Roasted Butternut Squash Salad, From Westford's Fat Moon Farm
Winter squash and fresh greens from a local farm make a delicious salad
This week, I took a trip over to Fat Moon Farm off Route 40 in Westford. I took my kids so they could pick some pumpkins, which are now happily decorating our front porch. But the real excitement for me was the many varieties of winter squash: butternut, acorn, kabocha sunshine, buttercup, spaghetti, among others. Delicious, delicious winter squash!
There are also fresh salad greens available. Elizabeth Almeida of Fat Moon Farm picked a bag while I waited. You just can’t get any fresher than that!
I brought home my squash and greens, so excited to get cooking. I decided to make a fall-inspired salad. Like spring, autumn is a great time for the cooler-weather-loving salad greens. Starting with that as a base, I added roasted butternut squash, lentils, cranberries, and pumpkin seeds. And of course bacon, because pretty much everything is better with bacon. The result is a hearty, filling salad you can serve as a main dish.
This recipe makes enough for two very generous main dish servings, or four side-dish servings.
For the dressing:
- ¼ cup balsamic vinegar
- ¾ cup olive oil
- 1 tablespoon honey
- 2 cloves garlic, finely minced
- 2 teaspoons fresh thyme leaves
- Salt and pepper to taste
For the salad:
- Mixed greens
- 1 Butternut Squash
- ¾ cup lentils (any type, though I prefer French Green lentils)
- 1 ¼ cup vegetable stock (or according to lentil package directions)
- 4 pieces of cooked bacon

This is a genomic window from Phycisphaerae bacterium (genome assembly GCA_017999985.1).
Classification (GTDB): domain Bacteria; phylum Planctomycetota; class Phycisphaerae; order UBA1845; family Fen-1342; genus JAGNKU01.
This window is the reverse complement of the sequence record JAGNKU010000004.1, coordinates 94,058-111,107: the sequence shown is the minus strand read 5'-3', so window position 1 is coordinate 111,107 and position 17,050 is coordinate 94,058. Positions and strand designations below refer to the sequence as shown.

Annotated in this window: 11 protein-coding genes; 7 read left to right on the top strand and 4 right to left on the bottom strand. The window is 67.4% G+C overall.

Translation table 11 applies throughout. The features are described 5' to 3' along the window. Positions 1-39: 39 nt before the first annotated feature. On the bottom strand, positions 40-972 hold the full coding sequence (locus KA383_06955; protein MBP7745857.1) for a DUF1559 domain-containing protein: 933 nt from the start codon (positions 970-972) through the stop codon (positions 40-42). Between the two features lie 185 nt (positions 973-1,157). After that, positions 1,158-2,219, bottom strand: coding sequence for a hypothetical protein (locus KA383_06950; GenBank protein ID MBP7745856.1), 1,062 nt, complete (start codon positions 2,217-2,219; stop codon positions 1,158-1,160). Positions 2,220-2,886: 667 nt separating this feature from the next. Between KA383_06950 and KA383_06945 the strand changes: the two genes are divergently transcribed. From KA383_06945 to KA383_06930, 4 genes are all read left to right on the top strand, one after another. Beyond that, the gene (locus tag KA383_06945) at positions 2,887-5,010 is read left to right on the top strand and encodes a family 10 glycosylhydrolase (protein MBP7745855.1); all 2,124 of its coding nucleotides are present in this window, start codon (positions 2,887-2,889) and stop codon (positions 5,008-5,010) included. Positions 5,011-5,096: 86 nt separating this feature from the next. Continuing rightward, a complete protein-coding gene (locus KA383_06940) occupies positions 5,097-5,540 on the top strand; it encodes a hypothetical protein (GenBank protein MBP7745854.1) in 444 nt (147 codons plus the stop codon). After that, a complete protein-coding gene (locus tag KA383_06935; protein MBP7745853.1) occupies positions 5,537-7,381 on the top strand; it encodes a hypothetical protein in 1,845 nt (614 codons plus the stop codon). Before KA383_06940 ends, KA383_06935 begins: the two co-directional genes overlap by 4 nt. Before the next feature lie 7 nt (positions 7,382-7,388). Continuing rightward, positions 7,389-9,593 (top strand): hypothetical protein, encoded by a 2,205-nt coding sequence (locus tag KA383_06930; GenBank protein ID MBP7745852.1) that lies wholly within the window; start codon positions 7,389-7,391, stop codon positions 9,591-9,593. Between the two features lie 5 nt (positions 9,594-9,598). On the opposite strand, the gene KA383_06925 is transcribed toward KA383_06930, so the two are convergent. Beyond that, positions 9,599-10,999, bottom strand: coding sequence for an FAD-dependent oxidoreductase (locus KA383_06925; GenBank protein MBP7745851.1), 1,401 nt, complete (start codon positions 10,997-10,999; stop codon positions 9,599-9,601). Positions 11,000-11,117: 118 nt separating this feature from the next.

- Pumpkin seeds (Gerbs, produced locally in Rhode Island and available at Whole Foods and Donelans, are a delicious and allergy-friendly choice. Or, pick up a pumpkin while you're at Fat Moon Farm and roast your own!)
For the salad dressing:
- Place all ingredients in a wide top container. Mix well. Store in the refrigerator until ready to use, mixing again immediately before use.
For the salad:
- Preheat the oven to 375 degrees.
- Peel, seed, and dice the butternut squash. Wait, don’t leave! I know whenever I see a recipe that calls for peeled, diced winter squash, I sigh and move along. There’s no two ways about it: it’s a drag to peel winter squash. However, I have a few tips to make the job more manageable. First, use a large knife to cut your butternut squash in half. Remove the seeds, and place your squash cut side down on a cutting board. Use your large knife to cut each half of the squash into thirds or quarters (the long way). Now, use a smaller knife to cut the peel off the smaller pieces of squash. I’ve included a picture. This is the easiest way I’ve found to peel winter squash.
- Place the diced butternut squash on a baking sheet. Brush the squash with some of the salad dressing you made. Roast the squash in the oven for approximately 30 minutes until squash is tender and lightly browned in places.
- Meanwhile, cook the lentils according to package directions, substituting vegetable stock for water. If you don’t have directions with your lentils, rinse ¾ cups lentils, then place in a medium saucepan. Add 1 ¼ cup vegetable stock. Bring to a boil, then reduce heat and simmer approximately 20 minutes until the lentils are tender and the majority of the stock has been absorbed.
- Wash and dry the mixed greens. Tear into bite-sized pieces and place in bowls.
- Top the salad with a scoop of lentils and a scoop of roasted butternut squash. Sprinkle on craisins, pumpkin seeds, and crumbled bacon. Give your salad dressing a good stir, then drizzle some dressing over the top.
Fat Moon Farm is open this coming Friday, October 7th from 9 am to noon and 4 pm to 5 pm. They’ll be open on Saturday from 9 am to 1 pm and 4 pm to 7 pm and Sunday from noon to 4 pm. Elizabeth Almeida also shares, “We have space for drop-ins with our Kids CSA program on Fridays. Families get an experience helping on the farm and a take home of veggies to make a kid-friendly meal. The food theme for Oct 7th is soup & salad - Butternut Squash & Apple soup and either a lettuce salad or kohlrabi salad.” See their website for additional information.